Doctors, journalists, policymakers, and many others trust the accuracy of what’s published in academic journals. But a wave of research has shown that even the best publications in the social sciences can be misleading.
Ideally journals would publish the results of every scientifically valid experiment. But in reality, researchers, editors, and referees are less likely to publish studies that show no effect—so-called null results. For instance, in experimental economics, results that are statistically significant at the 5 percent level are over thirty times more likely to be published than insignificant results, according to the authors.
The consequence of this publication bias is that estimates in published research can be inflated.
There have been many approaches to fixing the problem through the publication process, such as result-blind reviews. But the authors focus on a statistical technique that can be applied to studies that are already published.
Figure 6 from the paper shows their correction method applied to results from laboratory experiments published in The American Economic Review and the Quarterly Journal of Economics between 2011 and 2014.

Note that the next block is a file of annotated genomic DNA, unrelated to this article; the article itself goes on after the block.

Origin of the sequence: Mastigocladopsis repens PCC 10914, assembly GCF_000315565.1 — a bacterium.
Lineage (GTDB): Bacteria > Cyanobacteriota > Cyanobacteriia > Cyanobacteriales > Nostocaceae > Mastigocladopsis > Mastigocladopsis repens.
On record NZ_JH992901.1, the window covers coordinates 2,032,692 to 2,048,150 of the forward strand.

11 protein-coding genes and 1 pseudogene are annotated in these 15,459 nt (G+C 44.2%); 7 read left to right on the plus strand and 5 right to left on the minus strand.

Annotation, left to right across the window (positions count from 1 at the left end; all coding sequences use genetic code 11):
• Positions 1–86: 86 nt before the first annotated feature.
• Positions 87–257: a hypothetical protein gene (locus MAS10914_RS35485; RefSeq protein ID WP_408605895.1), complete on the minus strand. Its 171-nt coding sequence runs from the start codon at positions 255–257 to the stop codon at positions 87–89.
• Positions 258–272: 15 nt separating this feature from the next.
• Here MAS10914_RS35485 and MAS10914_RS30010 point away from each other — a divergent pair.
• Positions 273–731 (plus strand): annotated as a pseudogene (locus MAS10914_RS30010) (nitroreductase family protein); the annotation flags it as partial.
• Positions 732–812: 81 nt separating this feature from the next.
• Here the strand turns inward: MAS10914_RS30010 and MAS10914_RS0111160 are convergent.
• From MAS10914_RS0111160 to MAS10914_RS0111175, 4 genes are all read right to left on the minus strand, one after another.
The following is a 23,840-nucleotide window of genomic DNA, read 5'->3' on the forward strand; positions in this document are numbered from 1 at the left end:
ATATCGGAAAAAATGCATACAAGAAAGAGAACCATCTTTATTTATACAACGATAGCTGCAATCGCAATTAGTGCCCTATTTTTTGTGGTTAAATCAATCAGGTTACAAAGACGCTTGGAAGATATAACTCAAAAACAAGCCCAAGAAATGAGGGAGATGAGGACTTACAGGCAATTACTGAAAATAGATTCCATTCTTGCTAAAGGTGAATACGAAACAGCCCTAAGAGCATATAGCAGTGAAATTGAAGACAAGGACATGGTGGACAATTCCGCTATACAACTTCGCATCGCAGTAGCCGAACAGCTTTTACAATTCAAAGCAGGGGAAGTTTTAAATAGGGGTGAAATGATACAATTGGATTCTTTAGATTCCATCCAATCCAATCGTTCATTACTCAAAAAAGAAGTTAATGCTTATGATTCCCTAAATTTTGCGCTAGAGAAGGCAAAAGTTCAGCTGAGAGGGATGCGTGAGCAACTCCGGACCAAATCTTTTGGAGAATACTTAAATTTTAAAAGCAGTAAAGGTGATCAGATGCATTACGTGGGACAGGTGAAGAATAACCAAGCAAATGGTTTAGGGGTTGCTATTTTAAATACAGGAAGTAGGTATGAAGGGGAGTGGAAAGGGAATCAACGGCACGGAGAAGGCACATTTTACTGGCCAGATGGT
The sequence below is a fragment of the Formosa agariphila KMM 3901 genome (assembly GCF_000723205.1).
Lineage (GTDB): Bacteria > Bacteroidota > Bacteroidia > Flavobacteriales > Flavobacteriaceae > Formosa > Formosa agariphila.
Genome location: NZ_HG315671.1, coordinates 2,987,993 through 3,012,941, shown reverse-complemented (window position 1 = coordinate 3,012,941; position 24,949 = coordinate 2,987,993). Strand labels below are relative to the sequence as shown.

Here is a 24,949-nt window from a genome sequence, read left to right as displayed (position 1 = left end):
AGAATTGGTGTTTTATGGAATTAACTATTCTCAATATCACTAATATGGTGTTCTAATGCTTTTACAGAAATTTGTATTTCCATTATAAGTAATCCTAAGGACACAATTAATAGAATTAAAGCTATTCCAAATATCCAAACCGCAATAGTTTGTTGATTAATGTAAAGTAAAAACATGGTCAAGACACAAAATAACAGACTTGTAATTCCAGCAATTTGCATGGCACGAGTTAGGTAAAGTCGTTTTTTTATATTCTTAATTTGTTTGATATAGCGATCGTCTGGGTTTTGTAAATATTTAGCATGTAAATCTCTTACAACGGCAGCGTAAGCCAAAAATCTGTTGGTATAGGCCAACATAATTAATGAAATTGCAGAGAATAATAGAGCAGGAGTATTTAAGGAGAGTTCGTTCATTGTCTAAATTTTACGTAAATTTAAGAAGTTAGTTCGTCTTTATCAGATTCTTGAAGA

Figure 6 from Andrews and Kasy (2019)
The x-axis indicates the standardized results from each experiment.
The purple “✕” show the estimates from the original studies. The “●” represent the authors’ bias-corrected values. The bars are all 95 percent confidence intervals. (The “▮” represent adjusted confidence intervals that account for estimation error introduced by the authors’ model.)
The adjusted estimates show what the original estimates would look like if they were free from publication bias. In the chart, the adjusted values are generally lower than the original values, which suggests that null results aren’t being published as frequently as expected in this area of research.
The chart shows that the large estimate found in Kessler and Roth is still significant after being adjusted. And the smaller estimate from Kuziemko et al. is insignificant both before and after the correction.
However, many results switch from being significant to insignificant. Only two of the eighteen original findings were statistically insignificant. After accounting for publication bias, twelve results are statistically insignificant at the 5 percent level.
The researchers relied on a replication study for this particular application, but their method also works with data from so-called meta-studies.
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